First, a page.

The power of Grouping Sets in SQL Server

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Have you ever wanted to perform aggregations across multiple columns/dimensions in SQL Server without licensing SSAS (SQL Server Analysis Services)? I am not talking about using the Developer edition in production, nor am I talking about installing a pirate copy of SQL Server.

Mission Impossible? Not really, because it’s possible through the so-called Grouping Sets in SQL Server. I want to give you in this blog posting an overview about grouping sets, what kind of queries you can achieve with them, and what are their performance advantages.

Aggregations with Grouping Sets

Imagine you have an orders table, and you want to perform T-SQL query aggregations across multiple groups. In the context of the Sales.SalesOrderHeader table of the AdventureWorks2012 database, these groupings can be something like the following:

  • A grouping across “everything”
  • GROUP BY SalesPersonID, YEAR(OrderDate)
  • GROUP BY CustomerID, YEAR(OrderDate)
  • GROUP BY CustomerID, SalesPersonID, YEAR(OrderDate)

When you want to perform these individual groupings with a traditional T-SQL query, you need multiple statements, where you perform a UNION ALL between the individual result sets. Let’s have a look at such a query:

The approach used by this T-SQL statement has multiple disadvantages:

  • The T-SQL statement itself is huge, because every individual group is one distinct query.
  • The table Sales.SalesOrderHeader has to be accessed 4 times – once for every distinct query.
  • When you look at the execution plan, you can see that SQL Server performs an Index Seek (NonClustered) operation 4 times – once for every query.

You can dramatically simplify the T-SQL code that you need, if you use the grouping sets functionality introduced back in SQL Server 2008. The following code shows you the same query, but this time implemented with grouping sets.

As you can see from the code itself, you just specify the needed grouping sets inside the GROUP BY GROUPING SETS clause – everything else is performed transparently by SQL Server. The empty parentheses specify the so-called Empty Grouping Set, the aggregation across the whole table. When you also look at the output of STATISTICS IO, you can see that the table Sales.SalesOrderHeader was accessed only once! That’s a huge difference from the previous manual implementation that we have performed.

Within the execution plan SQL Server uses a Table Spool operator that stores the retrieved data temporarily in TempDb. The data from the work table created in TempDb is afterwards used in the second branch of the execution plan. Therefore the data isn’t rescanned for every group from the base table, which leads to a better performance of the whole execution plan.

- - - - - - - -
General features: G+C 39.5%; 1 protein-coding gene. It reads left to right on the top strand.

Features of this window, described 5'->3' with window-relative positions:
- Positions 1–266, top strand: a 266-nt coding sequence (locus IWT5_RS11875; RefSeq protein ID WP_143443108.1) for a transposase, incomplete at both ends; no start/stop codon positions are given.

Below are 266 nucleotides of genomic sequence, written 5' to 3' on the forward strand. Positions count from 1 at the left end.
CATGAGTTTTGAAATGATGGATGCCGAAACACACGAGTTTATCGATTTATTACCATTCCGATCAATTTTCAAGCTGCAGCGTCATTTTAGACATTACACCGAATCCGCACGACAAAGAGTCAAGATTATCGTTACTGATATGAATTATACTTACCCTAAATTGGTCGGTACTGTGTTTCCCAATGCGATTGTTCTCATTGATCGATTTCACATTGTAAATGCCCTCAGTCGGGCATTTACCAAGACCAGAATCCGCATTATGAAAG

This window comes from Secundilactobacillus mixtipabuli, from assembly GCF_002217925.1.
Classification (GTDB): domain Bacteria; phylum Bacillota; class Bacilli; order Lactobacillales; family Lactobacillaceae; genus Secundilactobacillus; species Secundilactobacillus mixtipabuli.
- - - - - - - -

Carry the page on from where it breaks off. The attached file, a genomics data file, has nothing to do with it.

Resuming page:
Query plan that calculates Grouping Sets

When you look at the execution plan, you can also see that the query plan contains 3 Stream Aggregate operators (highlighted in red, blue, and green). These 3 operators are calculating the individual grouping sets:

  • The blue highlighted operator calculates the grouping set for CustomerID, SalesPersonID, and YEAR(OrderDate).
  • The red highlighted operator calculates the grouping set for SalesPersonID and YEAR(OrderDate). In addition it also calculates the grouping set across “everything”.
  • The green highlighted operator calculates the grouping set for CustomerID and YEAR(OrderDate).

The idea behind the 2 subsequent Stream Aggregate operators is to calculate so-called Super Aggregates – aggregations of aggregations.


In today’s blog posting I have introduced Grouping Sets to you, a T-SQL enhancement introduced back in SQL Server 2008. As you have seen grouping sets have 2 huge advantages: they simplify your code, and they improve the performance of the query by accessing the base data only once.

I hope that you have now got some good ideas about grouping sets, and it would be really interesting for me, if you can leave a short comment if you are able to use this functionality in your own databases.

Like or share this blog posting to get the source code.

Thanks for your time!



  • Good and quick introduction to GROUPING SET

  • Amey Deshpande

    Very nicely explained , Now the grouping set concept is much clear to me

  • Flash Ash

    Oldie but a goodie, very nice explanation, thanks!

    Another way of retrieving the same results I often see (and until just now, have been using) is the use of a CUBE() or ROLLUP() with various checks against Grouping_ID() or GROUPING() in the HAVING clause, for instance the following (ugly) code I’ve just been trying to fix:

    Group by ROLLUP(ColA, ColB, ColC)
    Having NOT (GROUPING(ColA) = 1
    AND GROUPING(ColB) = 1
    AND GROUPING(ColC) = 1)

    I was simply going to replace the Groupings in the having clause with a single Grouping_ID(ColA, ColB, ColC) != 7, but correct use of Grouping sets is miles better!

  • Excellent ! Very well explained.
    Thanks for great work.

  • Charlie

    I was able to use this to find user visit statistics by user, month, and total across everything SUPER easy. Thank you for the explanation!

    COUNT(*) AS Visits
    FROM SiteVisits
    (UserName, VisitDate),

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